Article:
228Th breakthrough in 224Ra samples: what can we know and when can we know it?
Denis E. Bergeron, Ryan P. Fitzgerald, Leticia S. Pibida
Recent renewed interest in radium-224 (224Ra) as a radiotherapeutic agent prompted the development of a primary standard for activity at the National Institute of Standards and Technology (NIST). The 224Ra decay chain includes the emission four alpha particles and two high-energy beta particles, terminating with stable 208Pb. Deployed as a radiopharmaceutical, this means a high dose over a very short range in tissue, making 224Ra appealing for the treatment of minimum residual disease (e.g., micrometastases, tumor margins). Literature descriptions of the elution of 224Ra from a 228Th generator claim negligible breakthrough. Measuring samples by high-purity germanium (HPGe) gamma-ray spectrometry after more than ten 224Ra half-lives has revealed higher-than-expected and significantly variable levels of 228Th breakthrough, prompting us to explore the sensitivity of various methods for identifying and quantifying breakthrough in this decay chain. The measurements are complicated by the fact that photon emissions from 228Th and 224Ra are small compared to the emissions from their progeny. We discuss the well-known challenges of detecting 228Th breakthrough via gamma-ray spectrometry, and present minimum detectable activities (MDAs) for 228Th measured with at different time-points so that Compton contributions from 224Ra and its progeny vary over several orders of magnitude. Because of these challenges, researchers often point to half-life determinations as a means of excluding impurities/breakthrough. We present measurements and Monte Carlo calculations for liquid scintillation (LS) counting, ionization chamber, and gamma- ray spectrometry determinations of the 224Ra half-life. We consider the sensitivity of the various measurements to 228Th breakthrough, showing that breakthrough must be much greater than typically claimed in order to be observed on timescales (e.g. five 224Ra half-lives) much longer than might be clinically relevant. Alternative methods for detection o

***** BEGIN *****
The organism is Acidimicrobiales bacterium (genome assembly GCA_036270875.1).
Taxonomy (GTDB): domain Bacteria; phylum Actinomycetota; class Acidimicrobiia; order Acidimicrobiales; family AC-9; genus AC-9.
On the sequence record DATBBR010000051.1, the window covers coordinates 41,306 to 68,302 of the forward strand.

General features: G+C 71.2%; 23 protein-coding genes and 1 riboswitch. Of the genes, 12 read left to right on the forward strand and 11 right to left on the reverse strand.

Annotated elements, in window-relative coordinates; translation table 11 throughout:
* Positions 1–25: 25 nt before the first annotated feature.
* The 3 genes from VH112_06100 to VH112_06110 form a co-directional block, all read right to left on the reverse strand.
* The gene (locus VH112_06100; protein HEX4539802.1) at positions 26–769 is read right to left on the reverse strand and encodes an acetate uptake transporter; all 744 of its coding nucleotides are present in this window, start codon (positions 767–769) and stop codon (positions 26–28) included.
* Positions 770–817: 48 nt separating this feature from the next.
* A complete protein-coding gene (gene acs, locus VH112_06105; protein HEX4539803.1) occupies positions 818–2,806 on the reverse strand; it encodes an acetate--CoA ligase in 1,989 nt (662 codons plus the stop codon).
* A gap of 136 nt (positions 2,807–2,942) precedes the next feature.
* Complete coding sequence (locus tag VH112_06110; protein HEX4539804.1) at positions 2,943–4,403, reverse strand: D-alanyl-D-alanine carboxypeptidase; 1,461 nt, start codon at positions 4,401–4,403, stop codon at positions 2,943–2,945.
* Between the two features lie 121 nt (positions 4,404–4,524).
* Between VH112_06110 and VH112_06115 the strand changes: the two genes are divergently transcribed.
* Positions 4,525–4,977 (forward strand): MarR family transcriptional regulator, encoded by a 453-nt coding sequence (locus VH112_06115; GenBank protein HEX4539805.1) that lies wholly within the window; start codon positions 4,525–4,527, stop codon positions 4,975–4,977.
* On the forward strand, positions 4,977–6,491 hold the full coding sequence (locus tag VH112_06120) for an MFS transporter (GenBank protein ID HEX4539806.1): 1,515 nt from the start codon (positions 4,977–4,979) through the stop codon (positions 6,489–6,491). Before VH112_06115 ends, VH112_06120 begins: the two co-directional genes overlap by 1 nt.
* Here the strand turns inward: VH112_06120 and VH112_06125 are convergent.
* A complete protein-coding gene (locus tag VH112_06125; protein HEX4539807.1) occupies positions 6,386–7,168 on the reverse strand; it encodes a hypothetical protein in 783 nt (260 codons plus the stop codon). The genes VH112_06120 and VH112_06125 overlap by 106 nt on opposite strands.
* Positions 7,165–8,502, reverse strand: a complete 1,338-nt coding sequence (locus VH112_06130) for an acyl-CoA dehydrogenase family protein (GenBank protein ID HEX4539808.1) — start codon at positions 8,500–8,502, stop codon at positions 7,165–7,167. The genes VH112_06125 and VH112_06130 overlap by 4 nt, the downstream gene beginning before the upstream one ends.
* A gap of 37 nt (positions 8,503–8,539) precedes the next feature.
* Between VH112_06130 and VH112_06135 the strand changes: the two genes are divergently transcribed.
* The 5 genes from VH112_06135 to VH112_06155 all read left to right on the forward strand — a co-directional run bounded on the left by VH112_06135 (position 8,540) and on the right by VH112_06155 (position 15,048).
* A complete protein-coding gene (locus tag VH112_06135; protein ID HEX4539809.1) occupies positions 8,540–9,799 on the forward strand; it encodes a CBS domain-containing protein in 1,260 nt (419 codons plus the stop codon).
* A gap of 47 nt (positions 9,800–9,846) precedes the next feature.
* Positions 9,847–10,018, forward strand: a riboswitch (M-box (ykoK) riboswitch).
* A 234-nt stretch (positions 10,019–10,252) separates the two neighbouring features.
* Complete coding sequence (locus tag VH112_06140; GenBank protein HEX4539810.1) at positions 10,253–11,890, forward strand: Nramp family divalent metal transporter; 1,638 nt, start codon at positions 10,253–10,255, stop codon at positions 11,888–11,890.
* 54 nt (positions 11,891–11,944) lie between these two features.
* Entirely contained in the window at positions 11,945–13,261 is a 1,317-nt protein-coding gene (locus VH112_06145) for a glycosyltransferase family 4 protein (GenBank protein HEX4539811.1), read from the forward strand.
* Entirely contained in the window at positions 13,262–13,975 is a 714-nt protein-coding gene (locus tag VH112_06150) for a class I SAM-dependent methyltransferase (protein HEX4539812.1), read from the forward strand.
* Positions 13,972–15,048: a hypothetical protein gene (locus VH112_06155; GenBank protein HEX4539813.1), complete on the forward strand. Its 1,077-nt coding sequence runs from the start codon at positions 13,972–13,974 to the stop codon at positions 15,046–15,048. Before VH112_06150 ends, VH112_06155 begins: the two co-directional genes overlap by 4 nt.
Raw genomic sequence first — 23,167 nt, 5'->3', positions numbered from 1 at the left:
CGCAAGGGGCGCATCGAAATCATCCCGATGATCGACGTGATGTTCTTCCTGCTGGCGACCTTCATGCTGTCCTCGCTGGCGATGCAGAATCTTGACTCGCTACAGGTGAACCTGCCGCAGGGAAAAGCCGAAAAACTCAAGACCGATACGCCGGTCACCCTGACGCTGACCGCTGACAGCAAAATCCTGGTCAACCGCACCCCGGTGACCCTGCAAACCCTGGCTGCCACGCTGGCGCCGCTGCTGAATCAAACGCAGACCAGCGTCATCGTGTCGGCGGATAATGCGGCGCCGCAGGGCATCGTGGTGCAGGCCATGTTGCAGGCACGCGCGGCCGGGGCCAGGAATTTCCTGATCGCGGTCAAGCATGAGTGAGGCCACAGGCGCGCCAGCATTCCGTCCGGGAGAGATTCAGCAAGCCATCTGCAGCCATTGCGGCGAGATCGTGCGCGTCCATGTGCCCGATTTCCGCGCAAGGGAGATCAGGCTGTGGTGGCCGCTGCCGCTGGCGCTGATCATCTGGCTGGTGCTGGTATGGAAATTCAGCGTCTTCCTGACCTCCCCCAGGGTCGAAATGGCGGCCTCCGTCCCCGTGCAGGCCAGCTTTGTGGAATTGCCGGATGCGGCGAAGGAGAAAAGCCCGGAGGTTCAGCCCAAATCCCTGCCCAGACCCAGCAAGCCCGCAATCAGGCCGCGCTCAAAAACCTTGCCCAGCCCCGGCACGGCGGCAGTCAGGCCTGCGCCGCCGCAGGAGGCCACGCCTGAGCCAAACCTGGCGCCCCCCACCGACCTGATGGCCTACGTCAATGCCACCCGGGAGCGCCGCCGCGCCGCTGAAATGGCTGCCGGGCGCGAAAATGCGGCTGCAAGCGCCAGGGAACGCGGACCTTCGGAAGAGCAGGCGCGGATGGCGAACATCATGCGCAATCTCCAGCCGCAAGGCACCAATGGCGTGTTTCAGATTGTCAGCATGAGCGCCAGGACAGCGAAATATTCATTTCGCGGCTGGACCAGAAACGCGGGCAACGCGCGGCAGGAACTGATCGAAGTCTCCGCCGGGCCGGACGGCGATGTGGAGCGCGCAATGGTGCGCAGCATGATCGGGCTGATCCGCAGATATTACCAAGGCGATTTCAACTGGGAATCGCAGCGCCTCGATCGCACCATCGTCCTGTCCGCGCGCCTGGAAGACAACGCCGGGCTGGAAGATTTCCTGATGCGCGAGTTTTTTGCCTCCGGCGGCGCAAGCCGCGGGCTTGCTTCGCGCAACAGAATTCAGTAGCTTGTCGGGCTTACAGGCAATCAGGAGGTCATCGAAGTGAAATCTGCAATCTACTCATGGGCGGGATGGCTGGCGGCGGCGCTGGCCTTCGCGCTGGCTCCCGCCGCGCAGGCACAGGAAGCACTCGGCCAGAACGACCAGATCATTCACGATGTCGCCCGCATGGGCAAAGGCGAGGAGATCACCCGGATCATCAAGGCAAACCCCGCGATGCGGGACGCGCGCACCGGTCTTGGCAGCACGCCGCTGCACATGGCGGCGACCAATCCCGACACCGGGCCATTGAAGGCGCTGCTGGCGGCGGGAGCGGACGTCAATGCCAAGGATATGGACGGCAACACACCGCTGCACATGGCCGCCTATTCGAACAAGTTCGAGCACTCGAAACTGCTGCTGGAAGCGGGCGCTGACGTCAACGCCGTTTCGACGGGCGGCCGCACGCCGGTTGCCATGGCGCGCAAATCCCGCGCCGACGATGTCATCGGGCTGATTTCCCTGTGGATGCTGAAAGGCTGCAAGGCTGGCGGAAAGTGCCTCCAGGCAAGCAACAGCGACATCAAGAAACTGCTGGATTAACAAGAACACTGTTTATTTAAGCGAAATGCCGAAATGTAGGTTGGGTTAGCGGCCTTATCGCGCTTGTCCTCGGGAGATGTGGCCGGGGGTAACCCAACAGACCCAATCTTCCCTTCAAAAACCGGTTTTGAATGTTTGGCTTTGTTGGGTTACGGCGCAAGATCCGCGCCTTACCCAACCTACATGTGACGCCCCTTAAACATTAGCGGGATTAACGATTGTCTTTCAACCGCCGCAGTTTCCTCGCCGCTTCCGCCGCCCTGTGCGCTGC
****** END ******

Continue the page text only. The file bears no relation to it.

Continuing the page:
, Fitzgerald, R.
and Pibida, L.
228Th breakthrough in 224Ra samples: what can we know and when can we know it?, ACS National Meeting, Philadelphia, PA, [online], https://doi.org/10.1021/scimeetings.0c01048
(Accessed May 13, 2021)